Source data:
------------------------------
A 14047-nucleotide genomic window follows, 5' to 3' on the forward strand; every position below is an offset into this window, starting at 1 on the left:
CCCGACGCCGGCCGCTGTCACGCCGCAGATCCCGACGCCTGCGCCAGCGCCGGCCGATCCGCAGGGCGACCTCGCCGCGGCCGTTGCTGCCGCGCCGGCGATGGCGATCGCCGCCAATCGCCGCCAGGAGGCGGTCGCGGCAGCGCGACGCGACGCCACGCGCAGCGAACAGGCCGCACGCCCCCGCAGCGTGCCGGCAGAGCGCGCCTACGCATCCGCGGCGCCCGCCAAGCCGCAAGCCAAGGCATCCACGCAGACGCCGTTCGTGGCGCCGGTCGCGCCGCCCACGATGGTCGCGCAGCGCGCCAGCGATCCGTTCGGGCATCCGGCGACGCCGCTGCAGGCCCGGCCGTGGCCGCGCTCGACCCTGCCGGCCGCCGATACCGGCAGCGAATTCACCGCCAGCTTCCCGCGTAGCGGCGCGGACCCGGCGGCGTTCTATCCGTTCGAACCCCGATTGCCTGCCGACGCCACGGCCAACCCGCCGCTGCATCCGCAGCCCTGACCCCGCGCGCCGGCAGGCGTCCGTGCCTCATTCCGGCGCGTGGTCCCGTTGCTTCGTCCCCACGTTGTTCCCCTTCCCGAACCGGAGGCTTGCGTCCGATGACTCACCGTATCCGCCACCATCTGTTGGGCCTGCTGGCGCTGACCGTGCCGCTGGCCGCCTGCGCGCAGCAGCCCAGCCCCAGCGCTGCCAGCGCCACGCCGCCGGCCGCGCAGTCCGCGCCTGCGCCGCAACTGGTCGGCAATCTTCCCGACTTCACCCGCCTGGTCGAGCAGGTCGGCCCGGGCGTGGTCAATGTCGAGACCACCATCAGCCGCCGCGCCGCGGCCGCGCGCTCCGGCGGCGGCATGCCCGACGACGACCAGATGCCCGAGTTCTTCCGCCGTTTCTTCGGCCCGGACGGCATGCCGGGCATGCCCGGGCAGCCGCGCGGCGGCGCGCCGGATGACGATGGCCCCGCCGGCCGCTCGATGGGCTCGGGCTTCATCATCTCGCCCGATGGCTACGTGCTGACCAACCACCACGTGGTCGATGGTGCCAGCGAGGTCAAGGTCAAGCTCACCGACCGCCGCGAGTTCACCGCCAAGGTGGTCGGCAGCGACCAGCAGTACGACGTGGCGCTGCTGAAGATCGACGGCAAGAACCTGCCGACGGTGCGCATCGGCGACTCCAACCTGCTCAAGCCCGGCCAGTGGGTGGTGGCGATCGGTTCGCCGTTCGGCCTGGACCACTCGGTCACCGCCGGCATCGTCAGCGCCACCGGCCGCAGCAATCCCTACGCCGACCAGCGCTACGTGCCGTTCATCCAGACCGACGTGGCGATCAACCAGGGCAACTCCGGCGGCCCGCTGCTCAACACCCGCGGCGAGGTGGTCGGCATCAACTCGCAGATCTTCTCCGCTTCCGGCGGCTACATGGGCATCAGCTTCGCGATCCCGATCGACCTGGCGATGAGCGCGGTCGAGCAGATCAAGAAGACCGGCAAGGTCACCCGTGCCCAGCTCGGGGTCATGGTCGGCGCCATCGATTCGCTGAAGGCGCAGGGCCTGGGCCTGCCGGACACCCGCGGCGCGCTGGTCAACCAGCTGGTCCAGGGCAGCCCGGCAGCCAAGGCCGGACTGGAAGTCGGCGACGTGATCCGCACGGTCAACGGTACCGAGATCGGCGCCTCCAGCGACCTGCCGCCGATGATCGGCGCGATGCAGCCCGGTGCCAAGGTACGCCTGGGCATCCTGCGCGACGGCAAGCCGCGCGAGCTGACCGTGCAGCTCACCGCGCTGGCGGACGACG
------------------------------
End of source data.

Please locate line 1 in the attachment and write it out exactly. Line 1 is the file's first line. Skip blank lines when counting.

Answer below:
A 14047-nucleotide genomic window follows, 5' to 3' on the forward strand; every position below is an offset into this window, starting at 1 on the left: